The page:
Acknowledgments

This work was supported by the National Natural Science Foundation of China (Grant No. 61572529).

Conflicts of Interest

The authors declare no conflict of interest.

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Figure 1. (a) Conventional one-way CV-QKD scheme. The quantum signal and LO are co-transmitted from Alice to Bob. During the QKD process, complicated multiplexing and demultiplexing techniques are employed. (b) SR CV-QKD scheme. Alice sends quantum signals and reference pulses to Bob in the same channel. Bob measures the received pulses in his own phase reference frame defined by the locally generated LO. Mod: Gaussian modulator; Mux: multiplexer; Dem: demultiplexer; CD: coherent detection; QM: quantum memory.
Figure 1. (a) Conventional one-way CV-QKD scheme. The quantum signal and LO are co-transmitted from Alice to Bob. During the QKD process, complicated multiplexing and demultiplexing techniques are employed. (b) SR CV-QKD scheme. Alice sends quantum signals and reference pulses to Bob in the same channel. Bob measures the received pulses in his own phase reference frame defined by the locally generated LO. Mod: Gaussian modulator; Mux: multiplexer; Dem: demultiplexer; CD: coherent detection; QM: quantum memory.
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Figure 2. Schematic of the SR CV-QKD protocol with an NLA before detection. Mod: Gaussian modulator; CD: coherent detection; QM: quantum memory.
Figure 2. Schematic of the SR CV-QKD protocol with an NLA before detection. Mod: Gaussian modulator; CD: coherent detection; QM: quantum memory.
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Figure 3. The CV-QKD scheme added an NLA with parameters ( λ , T , ε , g ) is equivalent to the scheme without using an NLA with parameters ( ζ , η , ε g , g = 1 ) .
Figure 3. The CV-QKD scheme added an NLA with parameters ( λ , T , ε , g ) is equivalent to the scheme without using an NLA with parameters ( ζ , η , ε g , g = 1 ) .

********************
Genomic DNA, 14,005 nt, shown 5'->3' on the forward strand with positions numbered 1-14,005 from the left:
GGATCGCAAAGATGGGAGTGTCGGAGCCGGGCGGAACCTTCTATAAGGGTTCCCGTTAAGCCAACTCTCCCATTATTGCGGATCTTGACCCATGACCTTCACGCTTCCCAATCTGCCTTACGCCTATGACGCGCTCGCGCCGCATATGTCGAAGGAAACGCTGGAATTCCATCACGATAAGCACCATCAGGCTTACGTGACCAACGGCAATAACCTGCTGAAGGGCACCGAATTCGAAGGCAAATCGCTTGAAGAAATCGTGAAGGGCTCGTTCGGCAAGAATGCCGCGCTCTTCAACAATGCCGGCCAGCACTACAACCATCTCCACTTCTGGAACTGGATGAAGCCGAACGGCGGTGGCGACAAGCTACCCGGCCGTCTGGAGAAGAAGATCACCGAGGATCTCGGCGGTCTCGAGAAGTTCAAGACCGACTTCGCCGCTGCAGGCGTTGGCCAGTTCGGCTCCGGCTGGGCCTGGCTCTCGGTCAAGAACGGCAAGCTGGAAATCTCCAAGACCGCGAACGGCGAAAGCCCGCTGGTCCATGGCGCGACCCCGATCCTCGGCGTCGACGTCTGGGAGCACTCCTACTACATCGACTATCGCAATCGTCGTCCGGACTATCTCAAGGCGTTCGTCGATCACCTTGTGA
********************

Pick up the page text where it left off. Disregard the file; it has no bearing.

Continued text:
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Figure 4. (Color online) (a) The variance of estimated phase difference θ ^ as a function of transmission distance at different values of E R . (b) Secret key rate of SR CV-QKD scheme when E R takes ideal value ( E R = 500 V A ) and reasonable value ( E R = 20 V A ). The parameters involved above: V A = 4 , ε = 0.01 (all in shot-noise units), β = 0.95 .
Figure 4. (Color online) (a) The variance of estimated phase difference θ ^ as a function of transmission distance at different values of E R . (b) Secret key rate of SR CV-QKD scheme when E R takes ideal value ( E R = 500 V A ) and reasonable value ( E R = 20 V A ). The parameters involved above: V A = 4 , ε = 0.01 (all in shot-noise units), β = 0.95 .
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Figure 5. (Color online) (a) Maximum value of the gain as a function of transmission distance where excess noise ε = 0.01 . (b) Maximum transmission distance of the SR CV-QKD scheme using an NLA with different gain (g = 1, 2, 3). Other parameters involved above: V = 4 , ε = 0.01 (all in shot-noise units), β = 0.95 , E R / V A = 20 .
Figure 5. (Color online) (a) Maximum value of the gain as a function of transmission distance where excess noise ε = 0.01 . (b) Maximum transmission distance of the SR CV-QKD scheme using an NLA with different gain (g = 1, 2, 3). Other parameters involved above: V = 4 , ε = 0.01 (all in shot-noise units), β = 0.95 , E R / V A = 20 .
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Figure 6. (Color online) (a) Maximized secret key rate as the function of the gain g when the transmission distance is 50 km. (b) Maximized excess noise as a function of transmission distance while the secret key rate remains positive. Other parameters involved in the above two figures: V A = 4 , ε = 0.01 (all in shot-noise units), β = 0.95 , E R / V A = 20 .
Figure 6. (Color online) (a) Maximized secret key rate as the function of the gain g when the transmission distance is 50 km. (b) Maximized excess noise as a function of transmission distance while the secret key rate remains positive. Other parameters involved in the above two figures: V A = 4 , ε = 0.01 (all in shot-noise units), β = 0.95 , E R / V A = 20 .